Abakanowicz’s most iconic works from this early period are woven constructions made of sisal—a coarse plant fiber that she derived from discarded ropes. These comprise numerous surface layers, folds, and appendages. While the works are able to be stored and to travel flat—crucial given the artist’s confined working conditions—they become monumental three-dimensional objects once suspended from the ceiling. With their organic materiality and undulating shapes, these works, known as the “Abakans” (shorthand for the artist’s name), carry distinct bodily associations—evoking vaginal imagery, animal skins, or tribal garments. At the time of their creation, the Abakans straddled what were then considered discrete categories of the arts: the decorative arts on the one hand, with which weaving was often associated, and fine art on the other. Yet, as the artist later reminisced, they didn’t fit neatly with the trends of either category. “The Abakans irritated people,” Abakanowicz said. “They came at the wrong time. In fabric it was the French tapestry, in art: Pop art and Conceptual art; and here was a huge, magical thing.”1Roman Dziadkiewicz and Dominik Kurylek, Magdalena Abaknowicz (Krakow: The National Museum in Krakow, 2010), 18. Under the Soviet regime, art had to serve a function in society, and any trappings of spirituality were deemed suspect. The Abakans’ close association with mysticism was therefore politically charged, and was acknowledged by the artist only in hindsight.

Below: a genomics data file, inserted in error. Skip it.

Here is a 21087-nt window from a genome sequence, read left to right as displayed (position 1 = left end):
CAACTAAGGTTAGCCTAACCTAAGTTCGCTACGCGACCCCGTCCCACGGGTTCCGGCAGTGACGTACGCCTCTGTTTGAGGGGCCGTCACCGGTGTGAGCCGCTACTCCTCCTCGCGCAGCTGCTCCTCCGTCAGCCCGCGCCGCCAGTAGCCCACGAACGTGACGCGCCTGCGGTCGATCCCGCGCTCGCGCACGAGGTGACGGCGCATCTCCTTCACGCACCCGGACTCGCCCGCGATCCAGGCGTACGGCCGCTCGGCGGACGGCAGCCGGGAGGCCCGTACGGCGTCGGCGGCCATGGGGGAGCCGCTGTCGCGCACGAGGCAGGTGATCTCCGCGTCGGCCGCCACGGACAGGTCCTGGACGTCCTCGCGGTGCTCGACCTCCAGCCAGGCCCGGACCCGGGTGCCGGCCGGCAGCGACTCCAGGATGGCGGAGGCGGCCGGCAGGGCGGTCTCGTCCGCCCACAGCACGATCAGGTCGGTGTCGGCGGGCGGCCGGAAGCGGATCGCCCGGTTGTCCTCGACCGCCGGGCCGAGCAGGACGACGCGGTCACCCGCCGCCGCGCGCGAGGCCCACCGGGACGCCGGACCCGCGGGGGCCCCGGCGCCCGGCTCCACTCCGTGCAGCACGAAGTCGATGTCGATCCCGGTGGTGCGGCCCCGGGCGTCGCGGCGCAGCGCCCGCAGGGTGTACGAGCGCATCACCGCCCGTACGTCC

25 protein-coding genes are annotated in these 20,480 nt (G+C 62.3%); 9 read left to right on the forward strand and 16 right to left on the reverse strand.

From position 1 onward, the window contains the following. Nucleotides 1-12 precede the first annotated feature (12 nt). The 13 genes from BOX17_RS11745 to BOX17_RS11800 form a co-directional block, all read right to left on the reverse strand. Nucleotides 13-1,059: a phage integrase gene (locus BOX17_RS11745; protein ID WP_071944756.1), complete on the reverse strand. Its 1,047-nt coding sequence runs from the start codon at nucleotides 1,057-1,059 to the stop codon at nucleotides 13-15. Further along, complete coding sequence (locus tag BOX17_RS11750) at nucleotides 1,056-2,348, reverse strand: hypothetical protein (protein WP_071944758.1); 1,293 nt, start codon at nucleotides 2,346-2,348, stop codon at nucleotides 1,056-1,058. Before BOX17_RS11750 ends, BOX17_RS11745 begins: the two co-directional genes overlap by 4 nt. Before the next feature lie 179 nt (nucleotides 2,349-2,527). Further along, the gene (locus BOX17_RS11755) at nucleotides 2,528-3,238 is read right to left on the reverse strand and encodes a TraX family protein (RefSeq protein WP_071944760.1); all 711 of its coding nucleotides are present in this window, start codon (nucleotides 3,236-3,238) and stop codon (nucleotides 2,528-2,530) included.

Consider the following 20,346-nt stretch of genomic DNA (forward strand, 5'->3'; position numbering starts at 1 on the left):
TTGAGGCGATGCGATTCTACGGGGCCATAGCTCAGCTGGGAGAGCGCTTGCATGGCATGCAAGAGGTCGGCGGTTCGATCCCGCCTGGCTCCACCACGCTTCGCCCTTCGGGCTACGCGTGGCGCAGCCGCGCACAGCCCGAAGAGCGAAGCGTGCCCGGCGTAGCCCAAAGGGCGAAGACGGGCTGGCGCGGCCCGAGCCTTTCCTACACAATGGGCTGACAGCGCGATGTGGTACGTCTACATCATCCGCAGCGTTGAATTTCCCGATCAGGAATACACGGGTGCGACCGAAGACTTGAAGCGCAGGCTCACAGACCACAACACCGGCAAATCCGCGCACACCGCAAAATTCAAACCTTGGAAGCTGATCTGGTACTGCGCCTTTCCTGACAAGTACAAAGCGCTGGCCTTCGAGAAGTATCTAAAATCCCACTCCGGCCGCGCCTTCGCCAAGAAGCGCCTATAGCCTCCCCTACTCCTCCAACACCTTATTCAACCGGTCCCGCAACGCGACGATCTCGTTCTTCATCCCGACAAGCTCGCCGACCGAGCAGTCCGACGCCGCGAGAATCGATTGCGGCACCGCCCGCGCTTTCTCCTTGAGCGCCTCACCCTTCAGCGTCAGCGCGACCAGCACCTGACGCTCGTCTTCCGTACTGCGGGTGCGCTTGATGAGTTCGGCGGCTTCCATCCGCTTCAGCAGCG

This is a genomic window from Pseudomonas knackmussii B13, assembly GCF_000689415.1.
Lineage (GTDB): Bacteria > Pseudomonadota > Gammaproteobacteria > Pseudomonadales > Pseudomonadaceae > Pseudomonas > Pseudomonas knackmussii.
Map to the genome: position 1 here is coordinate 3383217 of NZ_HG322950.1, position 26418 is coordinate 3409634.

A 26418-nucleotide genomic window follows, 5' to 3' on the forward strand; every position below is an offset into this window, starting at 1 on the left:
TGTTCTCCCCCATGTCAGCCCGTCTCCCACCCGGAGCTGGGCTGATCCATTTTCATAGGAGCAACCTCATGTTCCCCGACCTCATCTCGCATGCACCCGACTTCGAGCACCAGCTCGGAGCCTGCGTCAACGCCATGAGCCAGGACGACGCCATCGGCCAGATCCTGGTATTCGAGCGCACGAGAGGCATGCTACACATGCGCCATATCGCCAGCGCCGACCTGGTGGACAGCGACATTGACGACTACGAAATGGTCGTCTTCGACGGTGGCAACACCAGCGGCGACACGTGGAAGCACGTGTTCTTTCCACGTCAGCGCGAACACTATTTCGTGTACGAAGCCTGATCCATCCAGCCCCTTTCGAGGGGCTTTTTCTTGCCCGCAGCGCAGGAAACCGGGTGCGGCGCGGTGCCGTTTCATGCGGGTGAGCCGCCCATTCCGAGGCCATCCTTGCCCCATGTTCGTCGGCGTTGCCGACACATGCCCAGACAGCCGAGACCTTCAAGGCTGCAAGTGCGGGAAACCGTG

Yellow Abakan was exhibited in MoMA’s 1969 exhibition Wall Hangings and acquired by the Museum five years later. That exhibition, organized under the auspices of the Museum’s Department of Architecture and Design, was responsible for introducing the burgeoning developments in fiber art, and for broadly staking a place for them within the “context of twentieth-century art.”
2The Museum of Modern Art, press release no. 25, February 25, 1969, https://www.moma.org/documents/moma_press-release_326605.pdf, accessed September 14, 2017. It is telling that Yellow Abakan made its way into MoMA’s collection as a design object and not as sculpture. As has been noted, the general shortage of paintings and sculptures by women artists in MoMA’s collection around the time of the Wall Hangings exhibition—and, even more so, by non-Western artists—is somewhat allayed when we look at the broader holdings of the Museum around that time, in “mediums whose histories occupied the margins of the art world, and where women therefore found easy access.”3Cornelia Butler, “The Feminist Present: Women Artists at MoMA,” in Modern Women: Women Artists at The Museum of Modern Art, eds. Cornelia Butler and Alexandra Schwartz (New York: The Museum of Modern Art, 2010), 25.